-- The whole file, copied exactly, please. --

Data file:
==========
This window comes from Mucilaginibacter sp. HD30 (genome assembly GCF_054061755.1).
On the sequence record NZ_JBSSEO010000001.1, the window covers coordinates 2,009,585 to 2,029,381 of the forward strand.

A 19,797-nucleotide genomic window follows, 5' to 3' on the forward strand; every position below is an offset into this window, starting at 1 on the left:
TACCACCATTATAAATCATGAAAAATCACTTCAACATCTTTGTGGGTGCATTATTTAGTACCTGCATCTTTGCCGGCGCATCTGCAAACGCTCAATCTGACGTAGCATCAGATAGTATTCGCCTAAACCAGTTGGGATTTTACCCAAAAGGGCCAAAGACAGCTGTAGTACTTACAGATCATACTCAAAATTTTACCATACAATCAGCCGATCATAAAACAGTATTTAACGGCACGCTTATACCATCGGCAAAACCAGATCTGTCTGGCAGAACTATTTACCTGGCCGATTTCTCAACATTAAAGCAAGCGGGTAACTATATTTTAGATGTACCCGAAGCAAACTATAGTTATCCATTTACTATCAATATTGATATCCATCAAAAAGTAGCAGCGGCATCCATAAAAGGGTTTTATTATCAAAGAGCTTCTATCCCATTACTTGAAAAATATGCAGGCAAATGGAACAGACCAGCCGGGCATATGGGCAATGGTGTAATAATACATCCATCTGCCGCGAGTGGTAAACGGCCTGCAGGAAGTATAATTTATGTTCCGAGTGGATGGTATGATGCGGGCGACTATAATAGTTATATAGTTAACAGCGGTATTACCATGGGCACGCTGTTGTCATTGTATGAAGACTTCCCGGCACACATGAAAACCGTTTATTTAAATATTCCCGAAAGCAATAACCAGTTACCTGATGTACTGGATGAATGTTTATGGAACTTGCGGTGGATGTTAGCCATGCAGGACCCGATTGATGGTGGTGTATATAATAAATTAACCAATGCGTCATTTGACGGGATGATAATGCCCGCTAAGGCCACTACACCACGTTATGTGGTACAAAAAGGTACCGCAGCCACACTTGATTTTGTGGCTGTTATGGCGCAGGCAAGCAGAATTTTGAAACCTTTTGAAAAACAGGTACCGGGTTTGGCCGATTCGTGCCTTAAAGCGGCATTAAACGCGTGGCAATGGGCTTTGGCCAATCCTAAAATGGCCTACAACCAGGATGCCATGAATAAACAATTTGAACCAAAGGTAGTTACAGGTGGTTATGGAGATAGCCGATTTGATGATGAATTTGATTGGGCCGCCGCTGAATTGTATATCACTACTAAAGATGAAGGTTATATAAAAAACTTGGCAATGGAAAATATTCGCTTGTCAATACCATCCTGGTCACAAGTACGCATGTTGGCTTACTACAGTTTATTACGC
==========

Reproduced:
This window comes from Mucilaginibacter sp. HD30 (genome assembly GCF_054061755.1).
On the sequence record NZ_JBSSEO010000001.1, the window covers coordinates 2,009,585 to 2,029,381 of the forward strand.

A 19,797-nucleotide genomic window follows, 5' to 3' on the forward strand; every position below is an offset into this window, starting at 1 on the left:
TACCACCATTATAAATCATGAAAAATCACTTCAACATCTTTGTGGGTGCATTATTTAGTACCTGCATCTTTGCCGGCGCATCTGCAAACGCTCAATCTGACGTAGCATCAGATAGTATTCGCCTAAACCAGTTGGGATTTTACCCAAAAGGGCCAAAGACAGCTGTAGTACTTACAGATCATACTCAAAATTTTACCATACAATCAGCCGATCATAAAACAGTATTTAACGGCACGCTTATACCATCGGCAAAACCAGATCTGTCTGGCAGAACTATTTACCTGGCCGATTTCTCAACATTAAAGCAAGCGGGTAACTATATTTTAGATGTACCCGAAGCAAACTATAGTTATCCATTTACTATCAATATTGATATCCATCAAAAAGTAGCAGCGGCATCCATAAAAGGGTTTTATTATCAAAGAGCTTCTATCCCATTACTTGAAAAATATGCAGGCAAATGGAACAGACCAGCCGGGCATATGGGCAATGGTGTAATAATACATCCATCTGCCGCGAGTGGTAAACGGCCTGCAGGAAGTATAATTTATGTTCCGAGTGGATGGTATGATGCGGGCGACTATAATAGTTATATAGTTAACAGCGGTATTACCATGGGCACGCTGTTGTCATTGTATGAAGACTTCCCGGCACACATGAAAACCGTTTATTTAAATATTCCCGAAAGCAATAACCAGTTACCTGATGTACTGGATGAATGTTTATGGAACTTGCGGTGGATGTTAGCCATGCAGGACCCGATTGATGGTGGTGTATATAATAAATTAACCAATGCGTCATTTGACGGGATGATAATGCCCGCTAAGGCCACTACACCACGTTATGTGGTACAAAAAGGTACCGCAGCCACACTTGATTTTGTGGCTGTTATGGCGCAGGCAAGCAGAATTTTGAAACCTTTTGAAAAACAGGTACCGGGTTTGGCCGATTCGTGCCTTAAAGCGGCATTAAACGCGTGGCAATGGGCTTTGGCCAATCCTAAAATGGCCTACAACCAGGATGCCATGAATAAACAATTTGAACCAAAGGTAGTTACAGGTGGTTATGGAGATAGCCGATTTGATGATGAATTTGATTGGGCCGCCGCTGAATTGTATATCACTACTAAAGATGAAGGTTATATAAAAAACTTGGCAATGGAAAATATTCGCTTGTCAATACCATCCTGGTCACAAGTACGCATGTTGGCTTACTACAGTTTATTACGC